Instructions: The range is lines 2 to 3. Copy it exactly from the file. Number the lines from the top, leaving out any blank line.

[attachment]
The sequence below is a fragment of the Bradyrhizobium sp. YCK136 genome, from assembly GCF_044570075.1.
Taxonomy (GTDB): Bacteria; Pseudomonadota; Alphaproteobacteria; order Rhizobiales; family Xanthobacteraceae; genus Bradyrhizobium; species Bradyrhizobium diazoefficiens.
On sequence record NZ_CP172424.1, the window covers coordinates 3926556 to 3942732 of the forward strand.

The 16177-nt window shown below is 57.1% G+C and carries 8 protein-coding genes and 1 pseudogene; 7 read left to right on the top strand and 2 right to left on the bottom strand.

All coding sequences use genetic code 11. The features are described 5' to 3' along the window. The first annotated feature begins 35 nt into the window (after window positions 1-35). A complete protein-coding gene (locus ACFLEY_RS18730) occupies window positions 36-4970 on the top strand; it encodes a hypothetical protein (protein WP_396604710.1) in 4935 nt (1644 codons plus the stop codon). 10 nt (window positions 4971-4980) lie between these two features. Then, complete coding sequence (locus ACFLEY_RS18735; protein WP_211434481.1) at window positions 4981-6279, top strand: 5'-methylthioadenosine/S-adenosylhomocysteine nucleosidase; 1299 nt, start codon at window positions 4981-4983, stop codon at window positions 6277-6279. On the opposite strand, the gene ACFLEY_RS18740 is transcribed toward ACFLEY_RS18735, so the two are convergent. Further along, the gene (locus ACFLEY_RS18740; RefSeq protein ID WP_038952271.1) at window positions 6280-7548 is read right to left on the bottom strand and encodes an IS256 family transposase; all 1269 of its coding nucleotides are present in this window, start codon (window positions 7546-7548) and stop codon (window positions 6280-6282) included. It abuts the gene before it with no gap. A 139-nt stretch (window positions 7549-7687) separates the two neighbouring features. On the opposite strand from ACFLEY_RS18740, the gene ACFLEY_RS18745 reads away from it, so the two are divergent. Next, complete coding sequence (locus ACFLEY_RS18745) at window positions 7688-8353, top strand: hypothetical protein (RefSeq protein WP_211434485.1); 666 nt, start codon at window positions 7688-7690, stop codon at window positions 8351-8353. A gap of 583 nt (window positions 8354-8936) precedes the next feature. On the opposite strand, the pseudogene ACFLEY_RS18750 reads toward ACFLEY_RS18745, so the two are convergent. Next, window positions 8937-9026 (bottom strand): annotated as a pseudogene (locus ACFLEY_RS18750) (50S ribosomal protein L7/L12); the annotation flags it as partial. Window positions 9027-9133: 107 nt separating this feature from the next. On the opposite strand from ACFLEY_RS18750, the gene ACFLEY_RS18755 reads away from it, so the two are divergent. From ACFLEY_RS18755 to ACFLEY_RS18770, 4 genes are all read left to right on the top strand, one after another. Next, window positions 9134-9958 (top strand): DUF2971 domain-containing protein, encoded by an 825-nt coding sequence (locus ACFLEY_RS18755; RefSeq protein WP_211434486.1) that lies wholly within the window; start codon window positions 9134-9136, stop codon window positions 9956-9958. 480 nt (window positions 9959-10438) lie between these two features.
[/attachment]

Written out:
Taxonomy (GTDB): Bacteria; Pseudomonadota; Alphaproteobacteria; order Rhizobiales; family Xanthobacteraceae; genus Bradyrhizobium; species Bradyrhizobium diazoefficiens.
On sequence record NZ_CP172424.1, the window covers coordinates 3926556 to 3942732 of the forward strand.